Direct immune activation via agonistic mAbs is a potentially complementary approach to therapeutic blockade of inhibitory immune receptors in cancer. Here, we provide genetic analysis of the immunologic consequences associated with the use of an agonistic CD40 mAb in a patient with metastatic melanoma who responded, underwent a single metastasectomy, and then achieved a complete remission ongoing for more than 9 years after starting therapy. Tumor microenvironment after immunotherapy was associated with proinflammatory modulations and emergence of a de novo T-cell repertoire as detected by next-generation sequencing of T-cell receptors (TCR) in the tumor and blood. The de novo T-cell repertoire identified in the posttreatment metastasectomy sample was also present—and in some cases expanded—in the circulation years after completion of therapy. Comprehensive study of this “exceptional responder” highlights the emerging potential of direct immune agonists in the next wave of cancer immunotherapies and a potential role for TCR deep sequencing in cancer immune assessment. Cancer Immunol Res; 2(11); 1–8. ©2014 AACR.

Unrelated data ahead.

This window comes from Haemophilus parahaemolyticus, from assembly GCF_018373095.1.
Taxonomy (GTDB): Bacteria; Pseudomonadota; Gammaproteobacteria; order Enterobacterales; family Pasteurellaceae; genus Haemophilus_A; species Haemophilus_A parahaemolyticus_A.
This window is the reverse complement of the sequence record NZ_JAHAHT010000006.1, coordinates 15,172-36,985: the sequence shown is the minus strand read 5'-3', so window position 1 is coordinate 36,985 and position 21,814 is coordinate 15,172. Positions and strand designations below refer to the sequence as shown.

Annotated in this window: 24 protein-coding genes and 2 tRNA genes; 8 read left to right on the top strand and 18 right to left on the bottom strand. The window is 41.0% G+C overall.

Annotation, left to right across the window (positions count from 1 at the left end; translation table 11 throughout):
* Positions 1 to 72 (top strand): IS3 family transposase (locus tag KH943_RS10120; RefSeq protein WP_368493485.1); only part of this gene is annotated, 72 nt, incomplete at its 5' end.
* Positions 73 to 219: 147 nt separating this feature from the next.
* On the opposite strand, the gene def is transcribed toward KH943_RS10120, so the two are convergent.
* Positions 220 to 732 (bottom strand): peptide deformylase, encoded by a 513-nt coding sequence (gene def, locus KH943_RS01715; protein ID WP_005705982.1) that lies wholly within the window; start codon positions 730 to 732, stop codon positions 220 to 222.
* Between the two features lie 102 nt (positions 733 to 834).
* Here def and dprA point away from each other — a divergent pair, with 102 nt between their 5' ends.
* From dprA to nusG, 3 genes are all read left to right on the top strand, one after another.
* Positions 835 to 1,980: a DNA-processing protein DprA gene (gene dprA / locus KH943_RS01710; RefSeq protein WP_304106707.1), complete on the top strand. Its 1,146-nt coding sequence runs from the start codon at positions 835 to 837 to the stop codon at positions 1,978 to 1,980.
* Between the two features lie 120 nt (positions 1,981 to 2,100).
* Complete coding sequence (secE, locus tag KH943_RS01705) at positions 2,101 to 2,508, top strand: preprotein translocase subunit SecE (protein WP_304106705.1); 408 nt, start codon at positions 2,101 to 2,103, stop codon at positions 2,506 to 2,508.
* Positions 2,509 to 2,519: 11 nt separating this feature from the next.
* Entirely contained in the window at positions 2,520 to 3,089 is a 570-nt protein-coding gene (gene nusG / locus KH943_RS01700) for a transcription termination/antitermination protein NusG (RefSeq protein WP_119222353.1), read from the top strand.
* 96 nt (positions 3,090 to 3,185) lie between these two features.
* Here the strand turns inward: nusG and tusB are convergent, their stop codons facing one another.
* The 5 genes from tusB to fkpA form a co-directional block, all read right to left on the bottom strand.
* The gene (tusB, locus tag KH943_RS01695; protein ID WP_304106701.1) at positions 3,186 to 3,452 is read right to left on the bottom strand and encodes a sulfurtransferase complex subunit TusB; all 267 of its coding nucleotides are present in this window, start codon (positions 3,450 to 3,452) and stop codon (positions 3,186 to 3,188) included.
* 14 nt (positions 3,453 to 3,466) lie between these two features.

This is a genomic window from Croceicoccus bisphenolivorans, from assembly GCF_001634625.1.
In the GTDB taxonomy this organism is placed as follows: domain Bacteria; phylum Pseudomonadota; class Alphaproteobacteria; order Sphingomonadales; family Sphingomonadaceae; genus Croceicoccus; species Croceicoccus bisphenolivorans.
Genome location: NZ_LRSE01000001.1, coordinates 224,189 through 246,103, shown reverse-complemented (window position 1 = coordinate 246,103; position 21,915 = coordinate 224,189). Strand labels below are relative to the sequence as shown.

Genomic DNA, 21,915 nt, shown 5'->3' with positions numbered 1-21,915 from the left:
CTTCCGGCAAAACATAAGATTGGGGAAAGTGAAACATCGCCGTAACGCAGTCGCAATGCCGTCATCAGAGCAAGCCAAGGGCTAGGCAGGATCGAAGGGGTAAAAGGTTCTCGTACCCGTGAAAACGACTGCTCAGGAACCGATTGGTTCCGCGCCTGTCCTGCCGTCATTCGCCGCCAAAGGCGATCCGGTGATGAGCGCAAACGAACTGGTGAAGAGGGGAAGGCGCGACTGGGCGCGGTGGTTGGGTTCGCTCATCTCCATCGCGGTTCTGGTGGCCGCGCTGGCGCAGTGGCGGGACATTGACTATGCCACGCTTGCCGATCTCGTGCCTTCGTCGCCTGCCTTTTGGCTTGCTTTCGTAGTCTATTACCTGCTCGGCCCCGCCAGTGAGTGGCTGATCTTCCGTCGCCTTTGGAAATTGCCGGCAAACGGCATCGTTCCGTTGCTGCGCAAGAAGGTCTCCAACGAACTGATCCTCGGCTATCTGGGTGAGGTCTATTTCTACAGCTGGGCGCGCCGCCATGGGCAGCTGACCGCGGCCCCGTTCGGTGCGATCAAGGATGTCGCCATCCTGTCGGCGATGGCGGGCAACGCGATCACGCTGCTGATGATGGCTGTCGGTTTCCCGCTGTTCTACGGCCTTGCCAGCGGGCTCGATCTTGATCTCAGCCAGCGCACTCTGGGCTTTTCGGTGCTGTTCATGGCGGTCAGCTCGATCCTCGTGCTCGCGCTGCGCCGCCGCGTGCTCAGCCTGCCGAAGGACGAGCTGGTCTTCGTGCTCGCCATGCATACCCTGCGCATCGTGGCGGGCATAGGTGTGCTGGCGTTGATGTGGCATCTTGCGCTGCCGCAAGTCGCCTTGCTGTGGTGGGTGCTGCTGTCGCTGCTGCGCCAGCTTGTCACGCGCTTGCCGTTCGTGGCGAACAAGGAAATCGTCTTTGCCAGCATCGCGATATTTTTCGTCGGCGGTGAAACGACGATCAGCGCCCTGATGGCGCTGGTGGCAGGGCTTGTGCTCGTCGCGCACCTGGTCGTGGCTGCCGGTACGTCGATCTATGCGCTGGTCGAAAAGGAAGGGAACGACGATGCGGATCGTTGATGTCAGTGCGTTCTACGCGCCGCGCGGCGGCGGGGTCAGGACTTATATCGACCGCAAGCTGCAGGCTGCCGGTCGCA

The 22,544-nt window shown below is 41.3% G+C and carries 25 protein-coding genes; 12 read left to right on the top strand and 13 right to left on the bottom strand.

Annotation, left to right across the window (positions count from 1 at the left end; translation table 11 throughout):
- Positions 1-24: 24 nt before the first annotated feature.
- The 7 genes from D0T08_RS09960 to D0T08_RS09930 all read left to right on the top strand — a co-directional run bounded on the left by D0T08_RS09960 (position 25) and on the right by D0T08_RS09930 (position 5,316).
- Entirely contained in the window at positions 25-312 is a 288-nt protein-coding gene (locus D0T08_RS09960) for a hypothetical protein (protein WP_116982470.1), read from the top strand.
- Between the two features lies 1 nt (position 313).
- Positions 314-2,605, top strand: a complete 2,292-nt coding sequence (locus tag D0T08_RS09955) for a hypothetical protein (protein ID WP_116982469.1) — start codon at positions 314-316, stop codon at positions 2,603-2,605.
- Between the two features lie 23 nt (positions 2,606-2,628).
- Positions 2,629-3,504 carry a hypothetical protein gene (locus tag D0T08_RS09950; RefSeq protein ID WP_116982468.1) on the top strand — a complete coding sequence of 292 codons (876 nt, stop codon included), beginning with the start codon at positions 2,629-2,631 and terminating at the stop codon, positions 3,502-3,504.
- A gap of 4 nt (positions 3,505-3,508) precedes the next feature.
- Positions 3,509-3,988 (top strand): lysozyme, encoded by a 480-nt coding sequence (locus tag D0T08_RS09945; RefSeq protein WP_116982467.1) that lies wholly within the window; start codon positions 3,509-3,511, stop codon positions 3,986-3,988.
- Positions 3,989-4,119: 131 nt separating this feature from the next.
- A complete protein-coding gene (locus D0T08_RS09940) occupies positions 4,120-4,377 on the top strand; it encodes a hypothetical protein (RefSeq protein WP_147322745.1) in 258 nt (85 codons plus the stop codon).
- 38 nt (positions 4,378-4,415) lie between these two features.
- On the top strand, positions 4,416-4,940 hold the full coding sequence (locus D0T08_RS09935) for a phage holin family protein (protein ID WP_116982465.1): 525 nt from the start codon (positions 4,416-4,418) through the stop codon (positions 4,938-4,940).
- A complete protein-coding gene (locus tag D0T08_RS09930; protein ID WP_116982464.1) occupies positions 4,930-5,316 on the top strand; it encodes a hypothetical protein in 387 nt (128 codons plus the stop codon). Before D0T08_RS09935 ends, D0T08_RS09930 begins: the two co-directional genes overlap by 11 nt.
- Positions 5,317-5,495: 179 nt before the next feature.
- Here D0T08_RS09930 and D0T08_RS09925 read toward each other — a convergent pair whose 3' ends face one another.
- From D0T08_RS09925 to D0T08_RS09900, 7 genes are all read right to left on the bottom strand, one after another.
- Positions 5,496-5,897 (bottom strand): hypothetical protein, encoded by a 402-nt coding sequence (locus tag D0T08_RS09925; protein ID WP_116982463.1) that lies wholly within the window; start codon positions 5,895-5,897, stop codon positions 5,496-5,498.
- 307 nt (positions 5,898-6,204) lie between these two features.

Note: Supplementary data for this article are available at Cancer Immunology Research Online (http://cancerimmunolres.aacrjournals.org/).
- Received August 19, 2014.
- Revision received September 11, 2014.
- Accepted September 15, 2014.
- ©2014 American Association for Cancer Research.